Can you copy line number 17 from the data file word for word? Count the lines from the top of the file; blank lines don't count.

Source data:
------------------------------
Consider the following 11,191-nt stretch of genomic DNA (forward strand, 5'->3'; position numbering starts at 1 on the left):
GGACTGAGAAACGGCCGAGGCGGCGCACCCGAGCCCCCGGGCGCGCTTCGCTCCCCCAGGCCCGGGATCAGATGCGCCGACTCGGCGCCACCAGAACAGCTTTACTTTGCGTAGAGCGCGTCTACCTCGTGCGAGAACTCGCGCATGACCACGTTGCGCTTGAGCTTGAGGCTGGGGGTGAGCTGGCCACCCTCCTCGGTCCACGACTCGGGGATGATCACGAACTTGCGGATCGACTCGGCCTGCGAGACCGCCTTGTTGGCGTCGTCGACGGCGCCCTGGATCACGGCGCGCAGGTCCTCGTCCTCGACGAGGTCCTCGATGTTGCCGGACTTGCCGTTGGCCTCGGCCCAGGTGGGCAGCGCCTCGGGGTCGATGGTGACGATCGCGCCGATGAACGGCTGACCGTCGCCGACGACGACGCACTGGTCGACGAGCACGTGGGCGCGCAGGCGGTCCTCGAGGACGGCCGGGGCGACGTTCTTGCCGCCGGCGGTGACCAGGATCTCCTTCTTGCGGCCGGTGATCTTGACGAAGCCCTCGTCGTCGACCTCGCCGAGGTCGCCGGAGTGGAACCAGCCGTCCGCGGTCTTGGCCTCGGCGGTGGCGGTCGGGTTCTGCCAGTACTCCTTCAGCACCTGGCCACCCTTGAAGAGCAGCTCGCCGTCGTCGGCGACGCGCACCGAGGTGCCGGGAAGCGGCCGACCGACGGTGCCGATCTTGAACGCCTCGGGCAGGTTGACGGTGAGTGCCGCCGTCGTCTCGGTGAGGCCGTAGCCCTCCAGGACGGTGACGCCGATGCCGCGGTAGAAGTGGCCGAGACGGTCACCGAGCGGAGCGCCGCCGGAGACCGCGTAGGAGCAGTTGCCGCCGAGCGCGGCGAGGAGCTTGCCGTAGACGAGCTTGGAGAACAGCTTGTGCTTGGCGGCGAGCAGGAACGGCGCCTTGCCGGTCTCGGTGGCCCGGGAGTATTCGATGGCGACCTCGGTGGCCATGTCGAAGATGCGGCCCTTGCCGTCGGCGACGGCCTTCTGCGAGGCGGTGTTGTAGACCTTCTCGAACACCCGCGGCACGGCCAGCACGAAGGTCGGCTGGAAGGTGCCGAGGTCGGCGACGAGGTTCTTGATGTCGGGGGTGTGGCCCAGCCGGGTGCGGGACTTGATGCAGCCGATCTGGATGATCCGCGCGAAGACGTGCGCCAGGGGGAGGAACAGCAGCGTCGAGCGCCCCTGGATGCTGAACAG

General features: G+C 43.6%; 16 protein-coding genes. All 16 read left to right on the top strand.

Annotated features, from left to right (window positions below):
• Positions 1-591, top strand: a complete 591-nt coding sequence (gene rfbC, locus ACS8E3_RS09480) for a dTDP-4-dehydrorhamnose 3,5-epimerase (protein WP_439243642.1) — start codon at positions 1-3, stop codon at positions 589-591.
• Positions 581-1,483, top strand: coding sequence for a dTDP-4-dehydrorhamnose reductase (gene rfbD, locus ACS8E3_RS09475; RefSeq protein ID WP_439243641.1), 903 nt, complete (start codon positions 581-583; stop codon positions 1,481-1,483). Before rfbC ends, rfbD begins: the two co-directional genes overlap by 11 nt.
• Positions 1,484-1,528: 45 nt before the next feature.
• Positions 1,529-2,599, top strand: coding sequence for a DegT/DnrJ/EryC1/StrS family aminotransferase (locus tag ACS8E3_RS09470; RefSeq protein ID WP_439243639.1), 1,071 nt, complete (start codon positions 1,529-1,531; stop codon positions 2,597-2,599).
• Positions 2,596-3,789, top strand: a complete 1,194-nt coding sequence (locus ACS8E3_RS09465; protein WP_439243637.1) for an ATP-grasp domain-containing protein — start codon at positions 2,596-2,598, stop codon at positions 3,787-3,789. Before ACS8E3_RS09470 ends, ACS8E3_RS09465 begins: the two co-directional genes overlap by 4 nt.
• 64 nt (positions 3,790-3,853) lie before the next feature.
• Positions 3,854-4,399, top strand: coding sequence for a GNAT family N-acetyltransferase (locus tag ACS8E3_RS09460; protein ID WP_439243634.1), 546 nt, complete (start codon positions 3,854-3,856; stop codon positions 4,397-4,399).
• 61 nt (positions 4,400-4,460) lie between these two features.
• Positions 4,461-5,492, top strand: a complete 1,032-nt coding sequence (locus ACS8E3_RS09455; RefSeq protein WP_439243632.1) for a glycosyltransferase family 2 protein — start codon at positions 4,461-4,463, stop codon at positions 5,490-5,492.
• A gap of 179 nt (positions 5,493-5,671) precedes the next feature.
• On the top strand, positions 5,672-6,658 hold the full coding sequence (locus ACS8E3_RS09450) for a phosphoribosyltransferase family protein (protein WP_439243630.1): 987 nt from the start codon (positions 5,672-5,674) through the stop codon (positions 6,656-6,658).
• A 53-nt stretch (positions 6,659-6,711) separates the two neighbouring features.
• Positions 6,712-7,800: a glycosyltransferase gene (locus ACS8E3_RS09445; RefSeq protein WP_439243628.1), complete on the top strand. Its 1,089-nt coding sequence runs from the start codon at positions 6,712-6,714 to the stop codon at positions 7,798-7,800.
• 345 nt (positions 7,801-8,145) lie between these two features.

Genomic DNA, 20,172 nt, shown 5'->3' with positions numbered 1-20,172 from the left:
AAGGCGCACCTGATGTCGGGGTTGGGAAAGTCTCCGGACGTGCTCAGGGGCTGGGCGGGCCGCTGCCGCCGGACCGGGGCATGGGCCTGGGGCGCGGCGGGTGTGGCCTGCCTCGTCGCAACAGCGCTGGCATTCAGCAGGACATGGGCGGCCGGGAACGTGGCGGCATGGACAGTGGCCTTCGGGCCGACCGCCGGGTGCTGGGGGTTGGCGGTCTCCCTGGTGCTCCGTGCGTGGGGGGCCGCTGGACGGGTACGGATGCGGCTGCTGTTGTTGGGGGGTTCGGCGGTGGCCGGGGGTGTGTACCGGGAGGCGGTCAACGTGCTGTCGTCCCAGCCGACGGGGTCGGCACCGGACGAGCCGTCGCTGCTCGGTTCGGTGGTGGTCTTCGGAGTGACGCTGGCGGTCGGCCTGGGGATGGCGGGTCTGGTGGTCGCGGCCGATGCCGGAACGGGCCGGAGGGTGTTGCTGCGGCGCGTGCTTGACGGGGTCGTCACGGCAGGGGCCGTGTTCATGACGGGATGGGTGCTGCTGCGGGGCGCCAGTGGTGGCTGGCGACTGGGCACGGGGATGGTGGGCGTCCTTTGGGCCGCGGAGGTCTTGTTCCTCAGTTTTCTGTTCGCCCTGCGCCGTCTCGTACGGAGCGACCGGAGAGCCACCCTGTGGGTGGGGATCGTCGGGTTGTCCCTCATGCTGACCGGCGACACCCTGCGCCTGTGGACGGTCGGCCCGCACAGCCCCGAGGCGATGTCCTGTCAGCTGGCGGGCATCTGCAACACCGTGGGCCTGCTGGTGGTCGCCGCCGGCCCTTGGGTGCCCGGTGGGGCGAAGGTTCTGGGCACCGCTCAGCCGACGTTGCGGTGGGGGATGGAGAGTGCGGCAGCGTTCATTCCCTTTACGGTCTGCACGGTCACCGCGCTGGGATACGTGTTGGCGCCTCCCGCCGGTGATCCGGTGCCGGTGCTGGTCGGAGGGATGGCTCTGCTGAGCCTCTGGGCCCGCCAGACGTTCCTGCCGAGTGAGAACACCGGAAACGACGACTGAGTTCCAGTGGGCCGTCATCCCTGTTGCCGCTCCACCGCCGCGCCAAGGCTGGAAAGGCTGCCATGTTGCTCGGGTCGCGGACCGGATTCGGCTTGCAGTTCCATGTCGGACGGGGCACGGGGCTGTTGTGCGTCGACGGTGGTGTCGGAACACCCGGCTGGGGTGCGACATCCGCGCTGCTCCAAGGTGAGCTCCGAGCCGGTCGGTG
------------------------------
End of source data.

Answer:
• Positions 6,712-7,800: a glycosyltransferase gene (locus ACS8E3_RS09445; RefSeq protein WP_439243628.1), complete on the top strand. Its 1,089-nt coding sequence runs from the start codon at positions 6,712-6,714 to the stop codon at positions 7,798-7,800.